Short story by Arthur C. Clarke in which a group of monks buys a computer to calculate all the names of God.

There's even a distributed computing webpage which proposes this project: "In the same vein as the RC5 and DESII challenges, we will attempt to harness the idle computing power of the world to find the 9 billion names of God and bring about the destruction of the universe through the completion of man's ultimate destiny."

"Look," whispered Chuck, and George lifted his eyes to 
heaven. (There is always a last time for everything.)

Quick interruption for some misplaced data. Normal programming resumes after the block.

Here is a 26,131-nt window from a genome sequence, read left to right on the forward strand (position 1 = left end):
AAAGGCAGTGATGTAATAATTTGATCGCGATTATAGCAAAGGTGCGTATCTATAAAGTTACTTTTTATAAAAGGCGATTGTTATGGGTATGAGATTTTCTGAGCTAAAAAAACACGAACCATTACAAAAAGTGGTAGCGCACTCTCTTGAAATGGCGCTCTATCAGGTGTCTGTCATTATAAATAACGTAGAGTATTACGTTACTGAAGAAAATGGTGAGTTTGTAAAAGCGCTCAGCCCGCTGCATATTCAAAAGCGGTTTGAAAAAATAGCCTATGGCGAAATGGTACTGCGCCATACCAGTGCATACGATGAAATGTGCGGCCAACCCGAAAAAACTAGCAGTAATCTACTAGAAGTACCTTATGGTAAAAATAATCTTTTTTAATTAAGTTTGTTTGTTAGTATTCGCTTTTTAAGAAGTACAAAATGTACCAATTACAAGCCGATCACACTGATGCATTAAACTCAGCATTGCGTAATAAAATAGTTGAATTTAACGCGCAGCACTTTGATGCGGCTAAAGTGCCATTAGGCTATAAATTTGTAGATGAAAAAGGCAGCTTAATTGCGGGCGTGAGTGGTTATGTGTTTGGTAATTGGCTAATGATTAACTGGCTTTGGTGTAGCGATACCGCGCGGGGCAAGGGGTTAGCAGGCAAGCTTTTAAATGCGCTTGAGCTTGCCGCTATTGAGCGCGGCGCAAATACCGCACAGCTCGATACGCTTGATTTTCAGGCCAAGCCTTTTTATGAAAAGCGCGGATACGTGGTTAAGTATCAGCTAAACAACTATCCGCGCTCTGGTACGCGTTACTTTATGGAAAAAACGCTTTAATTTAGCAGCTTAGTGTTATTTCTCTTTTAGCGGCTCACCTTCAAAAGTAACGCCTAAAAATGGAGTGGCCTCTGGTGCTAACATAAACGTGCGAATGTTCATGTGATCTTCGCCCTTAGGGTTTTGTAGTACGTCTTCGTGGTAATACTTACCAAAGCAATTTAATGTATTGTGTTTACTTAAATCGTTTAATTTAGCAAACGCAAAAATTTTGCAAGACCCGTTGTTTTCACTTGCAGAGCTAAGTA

Overhead, without any fuss, the stars were going out. 

The two guys mentioned above set up a computer for Tibetan monks, which is able to pronounce the Tibetan sounds in the permutations that make up the nine billion names of God. Since this is supposed to be man's ultimate destiny, the world would end at that point. The last few passages of the story are above.

One of the major themes of the story is the idea of a divine plan. The world really is ending after the utterances of the nine billionth name. It also implies that the pursuit of technology is self-defeatist, and that mankind has no choice but to fulfill the divine plan.

So you see, it does say a bit more than something about the existence of God.

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